Poker game full house

I'm dealing with an exercise which deals with the poker game. I need to calculate the probability of getting a full house.

Full house is getting 3 cards of the same type and 2 cards of the same type.

I've made a research, but I cannot understand why the combination for getting a full house is

$13 \choose 1$$4 \choose 3$$12 \choose 1$$4 \choose 2 Can someone explain me in details why we multiply those combinations? I mean, explain why we consider these numbers. 3 Answers • First we select which type's 3 cards we want: There are 13 types(or ranks) of cards: A,K,Q,J,10,9,8,7,6,5,4,3,2,1.We select one of them.$$\binom{13}1$$• Select three cards from it: There are only four cards of different suites of same type: K\heartsuit,K\diamondsuit,K\spadesuit,K\clubsuit, we select any three of them$$\binom{4}3$$• Select second type who's 2 cards you want: From the remaining 13-1=12 types we select one type.$$\binom{12}1$$• Select two cards out of it: Similarly we have 4 suits, we select two of them of a single type.$$\binom{4}2$$• So total ways: Product of all ways, multiplication theorem.$$\binom{13}1*\binom{4}3*\binom{12}1*\binom{4}2$$How many ways could you get a full house of kings over queens? You need 3 of the 4 kings and 2 of the 4 queens. That explains the$4 \choose 3$and the$4 \choose 2$factors. But of course you could have a lot of other types of full houses. How many options do you have for the three of a kind?$13 \choose 1$. Then of course you only have 12 other denominations left for the pair - that's the$12 \choose 1$. There are four suits and 13 cards in each suit. A full house has 3 cards of the same value, and 2 more cards of the same value. Of the 13 card values choose 1 value for your 3 of a kind:$13 \choose 1$. Now of the 4 suits choose 3 of the cards with this value:$4 \choose 3$. For the 2 of a kind, there are 12 card values left to choose from (you can't choose the same value from the 3 of a kind, since that would require 5 suits):$12 \choose 1$. Now of the 4 suits choose 2 of the cards with this value:$4 \choose 2\$.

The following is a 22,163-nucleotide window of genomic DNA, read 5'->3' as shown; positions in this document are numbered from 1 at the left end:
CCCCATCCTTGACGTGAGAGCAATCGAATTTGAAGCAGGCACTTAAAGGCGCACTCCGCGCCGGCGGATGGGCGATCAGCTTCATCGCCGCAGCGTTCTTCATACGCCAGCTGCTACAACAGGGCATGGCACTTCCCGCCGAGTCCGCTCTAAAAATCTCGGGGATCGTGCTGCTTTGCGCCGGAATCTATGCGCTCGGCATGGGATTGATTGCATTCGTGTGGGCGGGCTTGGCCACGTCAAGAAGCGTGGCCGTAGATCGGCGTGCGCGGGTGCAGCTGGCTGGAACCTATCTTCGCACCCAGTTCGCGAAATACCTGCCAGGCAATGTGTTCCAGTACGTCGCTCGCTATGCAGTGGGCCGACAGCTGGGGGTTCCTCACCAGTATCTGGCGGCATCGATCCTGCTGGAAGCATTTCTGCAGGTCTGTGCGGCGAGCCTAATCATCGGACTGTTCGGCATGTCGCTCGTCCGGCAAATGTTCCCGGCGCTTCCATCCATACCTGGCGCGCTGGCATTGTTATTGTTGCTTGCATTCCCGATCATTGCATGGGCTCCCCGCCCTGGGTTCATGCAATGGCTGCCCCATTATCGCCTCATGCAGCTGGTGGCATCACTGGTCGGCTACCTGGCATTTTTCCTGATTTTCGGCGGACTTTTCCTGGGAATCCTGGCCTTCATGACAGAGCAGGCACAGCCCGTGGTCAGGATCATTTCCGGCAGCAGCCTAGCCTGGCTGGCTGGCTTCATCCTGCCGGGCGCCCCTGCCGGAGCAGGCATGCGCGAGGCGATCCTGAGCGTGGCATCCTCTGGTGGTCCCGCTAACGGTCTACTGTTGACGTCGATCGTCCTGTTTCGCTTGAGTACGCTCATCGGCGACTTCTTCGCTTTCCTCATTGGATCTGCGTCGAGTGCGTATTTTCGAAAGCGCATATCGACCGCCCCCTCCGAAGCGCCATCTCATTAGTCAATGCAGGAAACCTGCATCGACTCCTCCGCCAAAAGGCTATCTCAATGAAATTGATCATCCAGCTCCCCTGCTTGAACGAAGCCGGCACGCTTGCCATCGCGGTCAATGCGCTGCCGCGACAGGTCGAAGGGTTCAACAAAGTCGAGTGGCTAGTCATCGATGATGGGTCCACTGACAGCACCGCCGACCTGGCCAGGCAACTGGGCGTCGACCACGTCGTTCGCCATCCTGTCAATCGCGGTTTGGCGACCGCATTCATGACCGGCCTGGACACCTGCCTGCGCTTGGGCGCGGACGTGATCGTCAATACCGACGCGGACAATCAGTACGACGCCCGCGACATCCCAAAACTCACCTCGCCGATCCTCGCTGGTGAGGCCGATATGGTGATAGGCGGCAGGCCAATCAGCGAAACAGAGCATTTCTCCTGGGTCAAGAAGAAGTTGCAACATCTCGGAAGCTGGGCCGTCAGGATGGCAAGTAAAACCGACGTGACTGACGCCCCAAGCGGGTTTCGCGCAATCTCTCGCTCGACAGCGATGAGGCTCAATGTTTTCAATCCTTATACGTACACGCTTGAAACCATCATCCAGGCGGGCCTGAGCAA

Multiply them all together to get the number of combinations.